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Morality After CalvinTheodore Beza's Christian Censor and Reformed Ethics$
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Kirk M. Summers

Print publication date: 2016

Print ISBN-13: 9780190280079

Published to Oxford Scholarship Online: November 2016

DOI: 10.1093/acprof:oso/9780190280079.001.0001

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Living Sincerely

Living Sincerely

Chapter:
(p.123) 3 Living Sincerely
Source:
Morality After Calvin
Author(s):

Kirk M. Summers

Publisher:
Oxford University Press
DOI:10.1093/acprof:oso/9780190280079.003.0004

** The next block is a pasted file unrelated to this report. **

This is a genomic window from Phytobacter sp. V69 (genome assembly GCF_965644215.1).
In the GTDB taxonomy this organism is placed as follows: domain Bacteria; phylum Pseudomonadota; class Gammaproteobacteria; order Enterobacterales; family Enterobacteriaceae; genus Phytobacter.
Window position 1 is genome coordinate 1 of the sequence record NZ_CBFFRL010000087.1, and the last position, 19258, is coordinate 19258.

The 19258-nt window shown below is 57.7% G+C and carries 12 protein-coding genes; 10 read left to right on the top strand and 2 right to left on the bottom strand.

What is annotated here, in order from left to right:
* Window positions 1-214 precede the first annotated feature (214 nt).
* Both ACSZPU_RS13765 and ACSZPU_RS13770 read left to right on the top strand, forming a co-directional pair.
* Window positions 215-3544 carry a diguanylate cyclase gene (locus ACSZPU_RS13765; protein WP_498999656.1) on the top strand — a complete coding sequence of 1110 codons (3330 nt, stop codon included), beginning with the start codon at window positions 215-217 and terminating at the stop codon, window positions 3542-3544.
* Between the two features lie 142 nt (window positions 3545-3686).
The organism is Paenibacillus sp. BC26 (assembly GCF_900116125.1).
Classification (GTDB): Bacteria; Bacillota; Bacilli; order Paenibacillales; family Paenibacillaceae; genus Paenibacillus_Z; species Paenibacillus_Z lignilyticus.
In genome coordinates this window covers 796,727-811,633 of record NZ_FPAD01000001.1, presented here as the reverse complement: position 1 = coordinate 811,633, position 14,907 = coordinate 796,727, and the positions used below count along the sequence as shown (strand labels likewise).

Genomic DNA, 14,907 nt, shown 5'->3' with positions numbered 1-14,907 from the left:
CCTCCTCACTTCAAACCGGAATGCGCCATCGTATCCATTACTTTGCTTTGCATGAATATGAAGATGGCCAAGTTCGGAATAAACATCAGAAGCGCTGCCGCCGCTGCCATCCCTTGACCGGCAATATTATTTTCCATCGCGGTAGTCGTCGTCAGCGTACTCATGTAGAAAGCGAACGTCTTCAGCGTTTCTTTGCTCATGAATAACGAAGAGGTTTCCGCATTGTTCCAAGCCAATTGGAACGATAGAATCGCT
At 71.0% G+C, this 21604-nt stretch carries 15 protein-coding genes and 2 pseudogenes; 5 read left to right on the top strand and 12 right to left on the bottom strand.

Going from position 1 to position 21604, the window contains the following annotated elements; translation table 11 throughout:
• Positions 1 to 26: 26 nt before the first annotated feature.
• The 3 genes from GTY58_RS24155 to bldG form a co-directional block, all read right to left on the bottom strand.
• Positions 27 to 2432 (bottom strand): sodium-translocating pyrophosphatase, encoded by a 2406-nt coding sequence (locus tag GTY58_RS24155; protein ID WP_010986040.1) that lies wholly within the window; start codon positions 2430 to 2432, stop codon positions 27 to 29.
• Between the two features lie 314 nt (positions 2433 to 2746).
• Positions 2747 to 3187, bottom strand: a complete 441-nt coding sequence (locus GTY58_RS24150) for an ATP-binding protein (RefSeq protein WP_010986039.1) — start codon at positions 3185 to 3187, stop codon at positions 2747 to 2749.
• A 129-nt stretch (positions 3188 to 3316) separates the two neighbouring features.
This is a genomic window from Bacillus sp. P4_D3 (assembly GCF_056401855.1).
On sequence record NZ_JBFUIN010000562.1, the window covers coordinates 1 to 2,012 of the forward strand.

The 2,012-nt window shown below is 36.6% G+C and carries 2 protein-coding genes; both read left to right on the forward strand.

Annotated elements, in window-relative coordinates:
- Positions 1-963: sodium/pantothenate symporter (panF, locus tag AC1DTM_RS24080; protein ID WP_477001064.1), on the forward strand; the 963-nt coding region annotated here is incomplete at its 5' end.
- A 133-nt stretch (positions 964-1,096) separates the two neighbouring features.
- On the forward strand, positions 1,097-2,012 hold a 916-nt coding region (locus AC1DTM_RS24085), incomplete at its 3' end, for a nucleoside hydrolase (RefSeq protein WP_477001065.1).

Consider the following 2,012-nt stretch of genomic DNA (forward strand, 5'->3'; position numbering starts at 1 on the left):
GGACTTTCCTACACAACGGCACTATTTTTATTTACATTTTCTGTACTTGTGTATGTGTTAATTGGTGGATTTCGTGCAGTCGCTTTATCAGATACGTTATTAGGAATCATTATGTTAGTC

This chapter examines the importance of sincerity in Beza’s ethical thought. For Beza, sincerity is the principle promoted in Scriptures by such phrases as “to live according to the truth” and “to walk in the truth,” which command Christians to align their lives to God’s standard of righteousness. Unlike philosophical notions of morality, God’s Law promotes a love and fairness free from an inner “conspiracy” marked by selfish motivation. In the Cato, poems against liars and flatterers call the faithful out of a world permeated with falsehood back to a life in God’s truth. The chapter reviews Lambert Daneau’s scholastic exposition of the commandment against “bearing false witness” and describes efforts by the Genevan Consistory to police instances of deception among the population. It also looks at the censuring of blasphemers and perjurers and reviews the challenges presented by the cases of Sebastian Castellio, Michael Servetus, and Valentino Gentile.

Keywords:   sincerity, lying, Lambert Daneau, Sebastian Castellio, Michael Servetus, Valentino Gentile, blasphemy, perjury

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